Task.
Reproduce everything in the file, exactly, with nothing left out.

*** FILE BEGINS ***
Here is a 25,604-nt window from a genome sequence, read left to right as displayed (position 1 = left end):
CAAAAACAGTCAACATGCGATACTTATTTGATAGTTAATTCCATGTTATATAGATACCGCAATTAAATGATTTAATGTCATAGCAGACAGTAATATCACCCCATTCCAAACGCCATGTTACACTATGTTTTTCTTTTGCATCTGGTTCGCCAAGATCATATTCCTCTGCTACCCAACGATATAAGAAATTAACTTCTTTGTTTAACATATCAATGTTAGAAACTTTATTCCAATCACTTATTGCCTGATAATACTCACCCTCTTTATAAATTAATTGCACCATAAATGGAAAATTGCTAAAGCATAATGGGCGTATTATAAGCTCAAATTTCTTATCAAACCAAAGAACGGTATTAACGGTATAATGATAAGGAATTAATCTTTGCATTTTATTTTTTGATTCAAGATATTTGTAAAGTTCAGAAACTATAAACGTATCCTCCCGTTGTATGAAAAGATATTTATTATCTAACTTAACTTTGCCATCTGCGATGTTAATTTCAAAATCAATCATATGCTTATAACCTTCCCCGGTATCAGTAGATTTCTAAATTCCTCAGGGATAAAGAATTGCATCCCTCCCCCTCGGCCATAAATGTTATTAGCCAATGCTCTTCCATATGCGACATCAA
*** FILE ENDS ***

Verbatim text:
Here is a 25,604-nt window from a genome sequence, read left to right as displayed (position 1 = left end):
CAAAAACAGTCAACATGCGATACTTATTTGATAGTTAATTCCATGTTATATAGATACCGCAATTAAATGATTTAATGTCATAGCAGACAGTAATATCACCCCATTCCAAACGCCATGTTACACTATGTTTTTCTTTTGCATCTGGTTCGCCAAGATCATATTCCTCTGCTACCCAACGATATAAGAAATTAACTTCTTTGTTTAACATATCAATGTTAGAAACTTTATTCCAATCACTTATTGCCTGATAATACTCACCCTCTTTATAAATTAATTGCACCATAAATGGAAAATTGCTAAAGCATAATGGGCGTATTATAAGCTCAAATTTCTTATCAAACCAAAGAACGGTATTAACGGTATAATGATAAGGAATTAATCTTTGCATTTTATTTTTTGATTCAAGATATTTGTAAAGTTCAGAAACTATAAACGTATCCTCCCGTTGTATGAAAAGATATTTATTATCTAACTTAACTTTGCCATCTGCGATGTTAATTTCAAAATCAATCATATGCTTATAACCTTCCCCGGTATCAGTAGATTTCTAAATTCCTCAGGGATAAAGAATTGCATCCCTCCCCCTCGGCCATAAATGTTATTAGCCAATGCTCTTCCATATGCGACATCAA